The Last Hurrah

Only two weeks of summer were left and we had them planned, solid. The Last Hurrah would be 6 days in Yellowstone. See, Lucy was scheduled for surgery. She was scheduled just two days after we would be returning home from our Yellowstone trip. She and I would then spend the final week of summer vacation in the hospital while she recovered. Ideally she would be released from the hospital, just in time for school to start.

Ideally.

If there is anyone who should have learned to expect the unexpected, it’s me, but sometimes I just forget that part.

This is where our story begins.

I had never been to Yellowstone, so I dug through their website looking for information. Their website was not very helpful, there was simply too much information and I had no idea where to start. (so I will link you to it!!)

Yellowstone was… in a word, remarkable. We must’ve accidentally purchased the deluxe package because we saw it all. It was amazing!

Considering that I called a reservation center and was assigned a random campsite, we somehow ended up with an amazing site!

Just what we ordered

Just what we ordered

When I retire, I think I am going to be a Campground Host. Aaron is the one with the Parks, Recreation and Tourism degree to make it happen. I was going to be a nurse, because I wanted to help people, but I dropped out of college after my first year to become a musician. A musician! How silly is that? How many college kids bail on their degree to become musicians… pipe dreams I tell ya!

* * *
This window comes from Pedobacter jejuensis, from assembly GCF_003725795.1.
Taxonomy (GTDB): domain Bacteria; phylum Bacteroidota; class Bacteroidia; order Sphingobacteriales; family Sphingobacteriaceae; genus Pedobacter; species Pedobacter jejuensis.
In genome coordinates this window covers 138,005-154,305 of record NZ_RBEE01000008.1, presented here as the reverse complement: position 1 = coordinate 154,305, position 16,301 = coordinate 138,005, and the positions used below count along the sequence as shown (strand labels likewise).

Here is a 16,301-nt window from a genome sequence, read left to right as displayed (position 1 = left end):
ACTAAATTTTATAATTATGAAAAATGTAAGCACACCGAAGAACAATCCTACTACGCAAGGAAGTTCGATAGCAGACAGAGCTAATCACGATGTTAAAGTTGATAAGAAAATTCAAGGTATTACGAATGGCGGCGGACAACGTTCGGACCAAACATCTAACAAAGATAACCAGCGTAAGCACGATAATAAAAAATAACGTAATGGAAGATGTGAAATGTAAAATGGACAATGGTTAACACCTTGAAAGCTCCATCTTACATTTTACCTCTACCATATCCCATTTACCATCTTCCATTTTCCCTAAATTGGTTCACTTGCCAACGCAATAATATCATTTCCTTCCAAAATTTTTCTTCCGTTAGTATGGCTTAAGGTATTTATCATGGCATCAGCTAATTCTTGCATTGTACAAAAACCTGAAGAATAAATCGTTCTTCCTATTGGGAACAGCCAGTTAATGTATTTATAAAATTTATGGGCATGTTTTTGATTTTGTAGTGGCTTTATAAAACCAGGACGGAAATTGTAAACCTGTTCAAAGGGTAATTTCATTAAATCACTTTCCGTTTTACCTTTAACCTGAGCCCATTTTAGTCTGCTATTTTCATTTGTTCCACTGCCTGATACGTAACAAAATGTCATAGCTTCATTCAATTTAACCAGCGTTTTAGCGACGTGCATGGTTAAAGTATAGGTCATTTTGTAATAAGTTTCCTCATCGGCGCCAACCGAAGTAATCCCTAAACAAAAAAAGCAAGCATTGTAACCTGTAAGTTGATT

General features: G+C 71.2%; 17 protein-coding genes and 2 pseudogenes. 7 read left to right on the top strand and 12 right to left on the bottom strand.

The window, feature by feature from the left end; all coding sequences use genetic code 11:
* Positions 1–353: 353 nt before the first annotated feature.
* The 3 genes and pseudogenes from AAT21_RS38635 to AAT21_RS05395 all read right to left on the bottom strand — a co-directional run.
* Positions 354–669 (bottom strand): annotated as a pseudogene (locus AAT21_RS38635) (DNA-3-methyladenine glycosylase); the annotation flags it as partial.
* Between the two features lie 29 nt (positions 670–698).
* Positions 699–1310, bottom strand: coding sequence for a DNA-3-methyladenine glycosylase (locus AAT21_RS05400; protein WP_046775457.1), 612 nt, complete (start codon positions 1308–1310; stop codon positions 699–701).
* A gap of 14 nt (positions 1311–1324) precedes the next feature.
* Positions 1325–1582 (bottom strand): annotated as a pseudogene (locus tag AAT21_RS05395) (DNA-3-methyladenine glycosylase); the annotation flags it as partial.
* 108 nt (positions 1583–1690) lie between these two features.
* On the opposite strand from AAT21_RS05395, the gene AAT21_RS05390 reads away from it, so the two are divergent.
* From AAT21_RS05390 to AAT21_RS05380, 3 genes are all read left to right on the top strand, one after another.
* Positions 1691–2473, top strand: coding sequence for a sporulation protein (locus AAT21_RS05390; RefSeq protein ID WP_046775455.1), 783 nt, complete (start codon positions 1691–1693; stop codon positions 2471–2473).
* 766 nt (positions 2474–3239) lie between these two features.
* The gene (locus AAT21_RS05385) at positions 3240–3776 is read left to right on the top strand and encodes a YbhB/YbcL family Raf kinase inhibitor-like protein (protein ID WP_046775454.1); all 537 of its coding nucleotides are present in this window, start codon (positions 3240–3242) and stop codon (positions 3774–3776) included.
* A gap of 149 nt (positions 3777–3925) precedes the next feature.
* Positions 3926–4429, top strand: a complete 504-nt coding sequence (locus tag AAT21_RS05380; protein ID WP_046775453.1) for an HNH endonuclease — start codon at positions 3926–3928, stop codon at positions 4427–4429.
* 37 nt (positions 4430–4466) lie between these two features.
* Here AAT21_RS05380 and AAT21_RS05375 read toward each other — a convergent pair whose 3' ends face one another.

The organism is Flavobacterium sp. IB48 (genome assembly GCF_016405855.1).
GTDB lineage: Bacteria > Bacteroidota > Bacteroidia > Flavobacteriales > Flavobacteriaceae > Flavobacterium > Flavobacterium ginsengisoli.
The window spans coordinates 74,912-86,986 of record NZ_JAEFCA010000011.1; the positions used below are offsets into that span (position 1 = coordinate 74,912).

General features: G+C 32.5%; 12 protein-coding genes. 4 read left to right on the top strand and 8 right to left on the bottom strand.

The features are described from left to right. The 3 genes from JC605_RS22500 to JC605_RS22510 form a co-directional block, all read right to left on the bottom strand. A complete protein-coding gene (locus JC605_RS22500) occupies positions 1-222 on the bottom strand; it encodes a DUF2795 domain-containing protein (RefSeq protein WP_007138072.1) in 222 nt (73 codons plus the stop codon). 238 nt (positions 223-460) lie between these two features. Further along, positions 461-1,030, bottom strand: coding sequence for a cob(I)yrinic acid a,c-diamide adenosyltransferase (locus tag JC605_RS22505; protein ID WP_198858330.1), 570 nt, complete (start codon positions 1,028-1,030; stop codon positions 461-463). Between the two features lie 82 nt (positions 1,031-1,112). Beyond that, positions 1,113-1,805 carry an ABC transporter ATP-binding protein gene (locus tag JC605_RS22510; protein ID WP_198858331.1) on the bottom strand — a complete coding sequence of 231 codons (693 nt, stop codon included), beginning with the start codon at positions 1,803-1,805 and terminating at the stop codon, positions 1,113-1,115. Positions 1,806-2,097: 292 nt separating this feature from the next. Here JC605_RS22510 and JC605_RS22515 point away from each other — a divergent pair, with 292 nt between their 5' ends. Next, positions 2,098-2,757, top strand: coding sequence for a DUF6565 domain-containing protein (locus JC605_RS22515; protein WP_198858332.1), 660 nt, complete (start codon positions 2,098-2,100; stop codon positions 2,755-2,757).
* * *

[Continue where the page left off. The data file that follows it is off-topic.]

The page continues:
Back to Yellowstone and retiring. When I do retire, you can find me at Bridge Bay Campground, Loop H. I will have potted plants, an herb garden and a welcome mat in front of my RV. I will have a hammock hung between two lodgepole pines. Look for me in a high-end camping chair, the kind with two drink holders, a sunshade and a footrest. Living large!

Leah and Lucy are great little campers. I have proof. Don’t they look miserable?

Happy Camper

Happy Camper

Playing kung fu games

Playing kung fu games

We also take our food very seriously when camping;) Dutch Oven Meatloaf was our dinner.

I can cook anything in a Dutch oven

I can cook anything in a Dutch oven

Roasting marshmallows takes patience AND focus.

Don't Mess With the Marshmallow

Don't Mess With the Marshmallow

Aaron and I are ambitious hikers. So, on day two we set out for a 6 mile hike.

Clear Lake Trailhead

Clear Lake Trailhead


Such a beautiful trail

Such a beautiful trail

We would have seen two lakes and two waterfalls. I say “would have seen” because just 1 mile up the trail there was a sign that said the trail was closed due to “dangerous conditions.” Hmmm.

Okay! It’s time for Choose Your Own Adventure: You are a family of four, hiking in the woods. Your route, which was recommended by a Ranger at an Information Center, is now closed. You…
A. Keep hiking that path.
B. Turn around and hike back a mile. (Wow! A whopping 2 mile hike.)
C. Take another path.